Last week, a video revealed mounted U.S. Border Patrol agents whipping Haitian migrants. These desperate people fleeing “unspeakable” conditions were attempting to cross the Rio Grande to Del Rio, Texas. Already, over 10,000 Haitian migrants are camping under a bridge while attempting to file asylum claims. Now, federal agents attack migrants with bullwhips, forcing them into a river while yelling, “Go back to Mexico!” (USA Today).
White House press secretary Jen Psaki called the footage “horrific” (MSN), as if these barbarities came out of nowhere. The head of Customs and Border Patrol is appointed by the President. Its policies are dictated by the President, the head of the executive branch (Politico). The Biden administration decided to continue deporting migrants before they are able to file asylum claims (USA Today). The Border Patrol agents whipping Black migrants at the border are Biden’s subordinates carrying out his administration’s policies. Barbarity at the border wasn’t Donald Trump’s invention. In fact, Trump’s “Wait in Mexico” policy was first invented by the Obama administration in response to another wave of Haitian migrants in 2016. (ABC News).
Before Trump planned his border wall, the U.S. border strategy was the “funnel effect.” Heavily militarized barriers and checkpoints in the cities where migrants were most likely to cross forced undocumented immigrants to take perilous desert and mountain routes. This was “the primary structural cause of death of thousands of unauthorized men, women, and children” (American Immigration Council). These mass deaths weren’t accidental. They were intended to “deter” future migrants.
There is a bipartisan consensus in favor of brutality against undocumented migrants as soon as they enter this country: a “very long-term, bipartisan build-up of the border” (Teen Vogue). Though some only think of Mexican and Central American undocumented immigrants, U.S. border and immigration practices break apart and brutalize families from around the world. U.N. officials are “disturbed” and “seriously concerned” about the mass deportation of thousands of Haitian immigrants a day (Yahoo! News). Hundreds of people are deported to Ghana each year (CNN) as are dozens of Vietnamese people, including many living in the U.S. for almost their entire lives (University of Oregon). As Luis pointed out in a previous article, escaping death at the border is often only a prelude to continued exploitation and oppression once in the U.S. (The ARD).
We must urgently demand both immediate reform and structural changes to prevent such acts from ever being repeated. Simultaneously, many grassroots groups demand not only the reform but the abolition of border enforcement. In the words of Ayesha Siddiqi, “Every border implies the violence of its maintenance” (National Center for Institutional Diversity). Borders can be enforced more or less inhumanely, but all borders are policed by armed men and serve to strip the civil and legal rights of anyone who crosses them without governmental permission.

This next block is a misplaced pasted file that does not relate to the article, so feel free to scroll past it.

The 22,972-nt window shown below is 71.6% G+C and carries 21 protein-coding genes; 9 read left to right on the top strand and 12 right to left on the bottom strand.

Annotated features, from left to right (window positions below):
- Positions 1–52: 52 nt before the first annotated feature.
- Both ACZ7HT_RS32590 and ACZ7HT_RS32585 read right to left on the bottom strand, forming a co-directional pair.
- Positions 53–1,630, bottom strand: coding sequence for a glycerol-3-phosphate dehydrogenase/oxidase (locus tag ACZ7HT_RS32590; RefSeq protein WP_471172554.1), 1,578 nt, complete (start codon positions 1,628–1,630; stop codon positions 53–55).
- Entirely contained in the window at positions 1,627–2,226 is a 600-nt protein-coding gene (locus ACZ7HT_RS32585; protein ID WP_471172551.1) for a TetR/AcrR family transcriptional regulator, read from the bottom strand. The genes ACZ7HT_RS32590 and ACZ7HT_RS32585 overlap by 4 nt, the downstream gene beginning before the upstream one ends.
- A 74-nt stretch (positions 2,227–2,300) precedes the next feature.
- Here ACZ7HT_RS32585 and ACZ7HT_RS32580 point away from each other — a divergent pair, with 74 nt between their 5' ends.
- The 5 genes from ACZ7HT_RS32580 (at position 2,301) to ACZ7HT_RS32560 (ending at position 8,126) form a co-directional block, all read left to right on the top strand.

Some react violently at any suggestion of abolishing the brutality at the border: “If we let everyone in, there’d be nothing left for us!” First, U.S. resources were often plundered from the very countries migrants leave (The ARD) such as Haiti, the site of multiple U.S.-sponsored coups (The Nation). Second, the United States is the third-largest and wealthiest country in the world. If one out of every four residents of Haiti were somehow able to make it to the United States and decided to stay, they would still be less than the population of the Bronx. “No-border politics is an abolitionist vision,” according to activist and author Harsha Walla, “because it calls on us to dismantle borders as a site of violence that reproduces oppression and violence” (Illinois News Today).
There are grassroots organizations working today to undo the horrific harm inflicted under the guise of border security. No More Deaths leave life-saving supplies like water, food, and blankets in “the remote corridors into which migration has been pushed” (No More Deaths). For this, the government mounts military-style raids against their humanitarian aid camps (No More Deaths). Some members face up to 20 years in prison (No More Deaths, The Intercept) while Border Patrol destroys the water they leave for migrants (The Guardian).
Houston Haitians United is providing essential food, translation services, and COVID testing for migrants coming from Del Rio (Instagram, KHOU 11) while the Val Verde Border Humanitarian Coalition is helping arrange transportation and phone calls to family members (. And from the streets of Detroit (CW) to a jail in Florida (TruthOut), people are demanding that migrants be released and allowed to seek asylum instead of being deported to a country that recently witnessed both a deadly earthquake and political coup.
Border Patrol agents were caught openly whipping Haitian migrants.
U.S. government policy fosters the death of undocumented people, going so far as to destroy humanitarian aid like water jugs.
Grassroots community groups, organizers, and scholars analyze borders as inherently violent and work to create networks of support and aid across them.